The applicant and property owner, Braden Power, is asking for MF-1 (A) multi-family zoning on the two sites, which are now zoned R-7.5 (A) for single family houses. He is asking for the change to make the multi-family properties conforming.

The two structures have a total of 22 units and were built in 1925, along with the rest of the area.

Power has been negotiating with representatives of affected neighborhoods and has agreed to voluntary deed restrictions, which will limit the number of units on the properties to the existing 22 units.

If the deed restrictions are “public”, that is, offered to and entered into with the City of Dallas, the City ensures compliance. If the deed restrictions are “private”, then they are more in the nature of a “contract” with the neighborhood and would have to be enforced by private action of affected citizens.

Most neighborhoods prefer public deed restrictions, but the City is sometimes limited as to what it can accept into public deed restrictions.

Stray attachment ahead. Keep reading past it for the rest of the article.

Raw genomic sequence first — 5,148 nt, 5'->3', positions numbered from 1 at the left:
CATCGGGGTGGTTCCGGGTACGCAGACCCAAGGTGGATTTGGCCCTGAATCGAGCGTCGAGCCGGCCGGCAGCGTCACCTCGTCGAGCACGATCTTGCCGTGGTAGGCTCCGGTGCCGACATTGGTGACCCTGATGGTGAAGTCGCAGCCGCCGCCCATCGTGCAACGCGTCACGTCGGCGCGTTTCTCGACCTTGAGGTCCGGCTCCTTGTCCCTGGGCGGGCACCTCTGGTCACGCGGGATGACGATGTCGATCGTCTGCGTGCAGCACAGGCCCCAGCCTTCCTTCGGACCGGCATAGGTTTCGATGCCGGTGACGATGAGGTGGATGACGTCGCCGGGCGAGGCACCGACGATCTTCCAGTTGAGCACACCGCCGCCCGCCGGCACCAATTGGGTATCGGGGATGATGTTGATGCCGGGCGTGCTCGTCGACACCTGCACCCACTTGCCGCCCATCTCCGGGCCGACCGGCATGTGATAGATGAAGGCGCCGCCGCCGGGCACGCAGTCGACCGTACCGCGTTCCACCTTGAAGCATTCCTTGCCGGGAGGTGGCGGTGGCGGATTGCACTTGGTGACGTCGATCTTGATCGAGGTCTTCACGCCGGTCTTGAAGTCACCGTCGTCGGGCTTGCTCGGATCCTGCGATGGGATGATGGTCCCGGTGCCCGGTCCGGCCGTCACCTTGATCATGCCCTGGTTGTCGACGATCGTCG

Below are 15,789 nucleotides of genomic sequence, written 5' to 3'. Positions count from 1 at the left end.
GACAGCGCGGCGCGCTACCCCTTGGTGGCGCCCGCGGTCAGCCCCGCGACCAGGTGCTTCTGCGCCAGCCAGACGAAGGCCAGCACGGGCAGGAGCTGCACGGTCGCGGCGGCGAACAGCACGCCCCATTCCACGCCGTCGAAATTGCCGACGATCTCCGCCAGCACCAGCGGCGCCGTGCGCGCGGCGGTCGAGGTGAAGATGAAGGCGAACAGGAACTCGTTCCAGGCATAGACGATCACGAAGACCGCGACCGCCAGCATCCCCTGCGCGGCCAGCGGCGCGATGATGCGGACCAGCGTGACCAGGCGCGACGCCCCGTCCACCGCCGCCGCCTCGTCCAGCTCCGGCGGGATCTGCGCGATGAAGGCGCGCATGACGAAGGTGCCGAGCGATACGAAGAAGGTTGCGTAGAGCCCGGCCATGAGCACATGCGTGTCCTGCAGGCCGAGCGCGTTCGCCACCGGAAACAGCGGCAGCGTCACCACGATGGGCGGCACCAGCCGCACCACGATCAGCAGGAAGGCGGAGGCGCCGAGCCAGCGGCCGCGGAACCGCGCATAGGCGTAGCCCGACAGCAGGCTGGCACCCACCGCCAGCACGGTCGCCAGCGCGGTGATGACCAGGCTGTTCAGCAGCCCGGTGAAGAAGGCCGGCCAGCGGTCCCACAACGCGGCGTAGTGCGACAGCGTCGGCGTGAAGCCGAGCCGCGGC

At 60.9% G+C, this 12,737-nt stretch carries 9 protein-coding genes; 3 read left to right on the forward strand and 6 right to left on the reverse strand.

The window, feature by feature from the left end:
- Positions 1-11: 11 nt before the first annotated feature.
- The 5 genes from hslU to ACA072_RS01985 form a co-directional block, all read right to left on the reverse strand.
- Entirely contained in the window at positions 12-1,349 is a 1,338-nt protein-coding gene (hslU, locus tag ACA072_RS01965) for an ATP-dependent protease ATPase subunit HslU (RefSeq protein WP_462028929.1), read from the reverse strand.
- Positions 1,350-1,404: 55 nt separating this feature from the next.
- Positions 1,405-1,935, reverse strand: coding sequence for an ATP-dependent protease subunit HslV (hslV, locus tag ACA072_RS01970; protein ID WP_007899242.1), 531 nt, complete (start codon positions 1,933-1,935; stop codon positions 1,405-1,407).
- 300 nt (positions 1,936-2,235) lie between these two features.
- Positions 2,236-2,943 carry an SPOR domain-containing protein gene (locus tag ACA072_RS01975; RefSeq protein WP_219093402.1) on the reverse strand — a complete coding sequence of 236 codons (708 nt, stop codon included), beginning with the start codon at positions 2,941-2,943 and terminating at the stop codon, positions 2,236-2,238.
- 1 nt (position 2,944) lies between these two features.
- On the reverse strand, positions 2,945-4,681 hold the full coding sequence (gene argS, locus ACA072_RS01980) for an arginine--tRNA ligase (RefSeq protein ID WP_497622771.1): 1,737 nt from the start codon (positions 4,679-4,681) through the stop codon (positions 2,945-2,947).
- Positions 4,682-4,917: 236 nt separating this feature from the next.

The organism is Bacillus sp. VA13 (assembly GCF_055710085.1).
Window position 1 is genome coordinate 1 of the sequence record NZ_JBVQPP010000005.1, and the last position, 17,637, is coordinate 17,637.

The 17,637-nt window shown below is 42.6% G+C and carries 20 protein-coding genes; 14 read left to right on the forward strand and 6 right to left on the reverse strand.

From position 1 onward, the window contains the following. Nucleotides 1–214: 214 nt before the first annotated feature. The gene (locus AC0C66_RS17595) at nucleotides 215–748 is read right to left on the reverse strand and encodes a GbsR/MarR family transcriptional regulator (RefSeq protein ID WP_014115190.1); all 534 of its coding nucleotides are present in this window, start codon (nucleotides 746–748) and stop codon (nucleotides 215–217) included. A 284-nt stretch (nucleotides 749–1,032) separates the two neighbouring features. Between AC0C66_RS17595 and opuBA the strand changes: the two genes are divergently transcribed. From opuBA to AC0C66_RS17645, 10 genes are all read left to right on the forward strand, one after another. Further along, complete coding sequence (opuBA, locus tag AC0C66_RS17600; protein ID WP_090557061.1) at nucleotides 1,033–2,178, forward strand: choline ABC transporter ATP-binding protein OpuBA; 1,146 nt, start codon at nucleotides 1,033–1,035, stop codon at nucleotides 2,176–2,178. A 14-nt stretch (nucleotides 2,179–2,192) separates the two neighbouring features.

For example, the City is reluctant to accept architectural controls in public deed restrictions.

At press time, negotiations were continuing, with the prospect of agreement appearing likely. Power also plans to pursue historic designation of the properties.

PARKING UPDATE: The City Council recently reversed the City Plan Commission and denied parking lot zoning on a single family lot located at 5113 Willis, east of Henderson Avenue.

The Plan Commission granted parking lot zoning to the applicant, despite opposition, on the theory that the lot would help alleviate parking problems in the North Henderson commercial and retail area.

The neighborhoods, however, viewed this as an intrusion of commercial zoning into a single family area, which was explicitly discouraged in the North Henderson Land Use Study covering the area.

Councilman Craig McDaniel, the area’s representative on the City Council, supported the neighborhood and led the movement to deny the application. Most of the other Council members followed his lead.